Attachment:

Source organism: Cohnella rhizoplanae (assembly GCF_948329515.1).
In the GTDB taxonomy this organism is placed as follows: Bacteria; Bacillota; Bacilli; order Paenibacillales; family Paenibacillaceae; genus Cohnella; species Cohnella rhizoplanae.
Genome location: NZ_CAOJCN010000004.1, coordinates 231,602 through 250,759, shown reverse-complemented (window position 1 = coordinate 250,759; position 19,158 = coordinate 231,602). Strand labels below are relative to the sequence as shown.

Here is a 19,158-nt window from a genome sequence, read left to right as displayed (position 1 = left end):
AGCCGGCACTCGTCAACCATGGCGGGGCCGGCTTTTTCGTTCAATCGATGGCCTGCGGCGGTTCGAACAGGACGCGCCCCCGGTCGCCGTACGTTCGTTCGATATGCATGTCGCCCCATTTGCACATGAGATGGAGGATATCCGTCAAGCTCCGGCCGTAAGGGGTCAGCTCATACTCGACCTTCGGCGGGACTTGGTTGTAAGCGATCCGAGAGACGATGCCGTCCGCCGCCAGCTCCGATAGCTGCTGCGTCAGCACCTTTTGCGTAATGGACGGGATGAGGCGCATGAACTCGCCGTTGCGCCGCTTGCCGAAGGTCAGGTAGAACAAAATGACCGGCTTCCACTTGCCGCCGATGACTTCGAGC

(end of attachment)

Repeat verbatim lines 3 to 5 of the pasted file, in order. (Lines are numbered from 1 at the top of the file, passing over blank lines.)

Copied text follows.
Genome location: NZ_CAOJCN010000004.1, coordinates 231,602 through 250,759, shown reverse-complemented (window position 1 = coordinate 250,759; position 19,158 = coordinate 231,602). Strand labels below are relative to the sequence as shown.

Here is a 19,158-nt window from a genome sequence, read left to right as displayed (position 1 = left end):
AGCCGGCACTCGTCAACCATGGCGGGGCCGGCTTTTTCGTTCAATCGATGGCCTGCGGCGGTTCGAACAGGACGCGCCCCCGGTCGCCGTACGTTCGTTCGATATGCATGTCGCCCCATTTGCACATGAGATGGAGGATATCCGTCAAGCTCCGGCCGTAAGGGGTCAGCTCATACTCGACCTTCGGCGGGACTTGGTTGTAAGCGATCCGAGAGACGATGCCGTCCGCCGCCAGCTCCGATAGCTGCTGCGTCAGCACCTTTTGCGTAATGGACGGGATGAGGCGCATGAACTCGCCGTTGCGCCGCTTGCCGAAGGTCAGGTAGAACAAAATGACCGGCTTCCACTTGCCGCCGATGACTTCGAGC